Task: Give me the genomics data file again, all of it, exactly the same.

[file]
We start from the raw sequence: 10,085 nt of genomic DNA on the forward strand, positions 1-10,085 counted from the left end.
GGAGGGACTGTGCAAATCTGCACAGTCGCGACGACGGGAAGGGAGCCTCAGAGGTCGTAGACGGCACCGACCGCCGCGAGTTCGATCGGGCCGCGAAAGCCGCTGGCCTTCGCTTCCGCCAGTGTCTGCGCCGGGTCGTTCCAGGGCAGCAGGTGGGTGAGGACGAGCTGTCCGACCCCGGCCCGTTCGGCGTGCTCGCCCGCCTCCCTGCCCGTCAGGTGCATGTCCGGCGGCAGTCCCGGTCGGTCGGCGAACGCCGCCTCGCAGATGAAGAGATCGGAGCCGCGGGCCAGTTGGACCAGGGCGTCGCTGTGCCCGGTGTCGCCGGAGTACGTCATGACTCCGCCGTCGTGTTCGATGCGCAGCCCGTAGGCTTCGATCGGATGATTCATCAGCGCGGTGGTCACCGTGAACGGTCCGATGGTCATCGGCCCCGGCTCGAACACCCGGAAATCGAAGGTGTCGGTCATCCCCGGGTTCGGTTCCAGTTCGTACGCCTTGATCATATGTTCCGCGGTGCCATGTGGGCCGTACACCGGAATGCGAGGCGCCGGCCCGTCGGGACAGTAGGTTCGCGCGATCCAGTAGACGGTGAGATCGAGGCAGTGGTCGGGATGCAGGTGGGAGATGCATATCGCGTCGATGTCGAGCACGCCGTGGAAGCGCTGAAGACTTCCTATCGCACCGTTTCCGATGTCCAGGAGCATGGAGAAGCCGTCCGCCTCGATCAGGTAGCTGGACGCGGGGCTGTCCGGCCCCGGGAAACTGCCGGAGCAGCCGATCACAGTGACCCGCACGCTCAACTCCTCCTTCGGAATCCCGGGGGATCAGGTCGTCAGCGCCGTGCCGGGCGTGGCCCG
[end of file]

We start from the raw sequence: 10,085 nt of genomic DNA on the forward strand, positions 1-10,085 counted from the left end.
GGAGGGACTGTGCAAATCTGCACAGTCGCGACGACGGGAAGGGAGCCTCAGAGGTCGTAGACGGCACCGACCGCCGCGAGTTCGATCGGGCCGCGAAAGCCGCTGGCCTTCGCTTCCGCCAGTGTCTGCGCCGGGTCGTTCCAGGGCAGCAGGTGGGTGAGGACGAGCTGTCCGACCCCGGCCCGTTCGGCGTGCTCGCCCGCCTCCCTGCCCGTCAGGTGCATGTCCGGCGGCAGTCCCGGTCGGTCGGCGAACGCCGCCTCGCAGATGAAGAGATCGGAGCCGCGGGCCAGTTGGACCAGGGCGTCGCTGTGCCCGGTGTCGCCGGAGTACGTCATGACTCCGCCGTCGTGTTCGATGCGCAGCCCGTAGGCTTCGATCGGATGATTCATCAGCGCGGTGGTCACCGTGAACGGTCCGATGGTCATCGGCCCCGGCTCGAACACCCGGAAATCGAAGGTGTCGGTCATCCCCGGGTTCGGTTCCAGTTCGTACGCCTTGATCATATGTTCCGCGGTGCCATGTGGGCCGTACACCGGAATGCGAGGCGCCGGCCCGTCGGGACAGTAGGTTCGCGCGATCCAGTAGACGGTGAGATCGAGGCAGTGGTCGGGATGCAGGTGGGAGATGCATATCGCGTCGATGTCGAGCACGCCGTGGAAGCGCTGAAGACTTCCTATCGCACCGTTTCCGATGTCCAGGAGCATGGAGAAGCCGTCCGCCTCGATCAGGTAGCTGGACGCGGGGCTGTCCGGCCCCGGGAAACTGCCGGAGCAGCCGATCACAGTGACCCGCACGCTCAACTCCTCCTTCGGAATCCCGGGGGATCAGGTCGTCAGCGCCGTGCCGGGCGTGGCCCG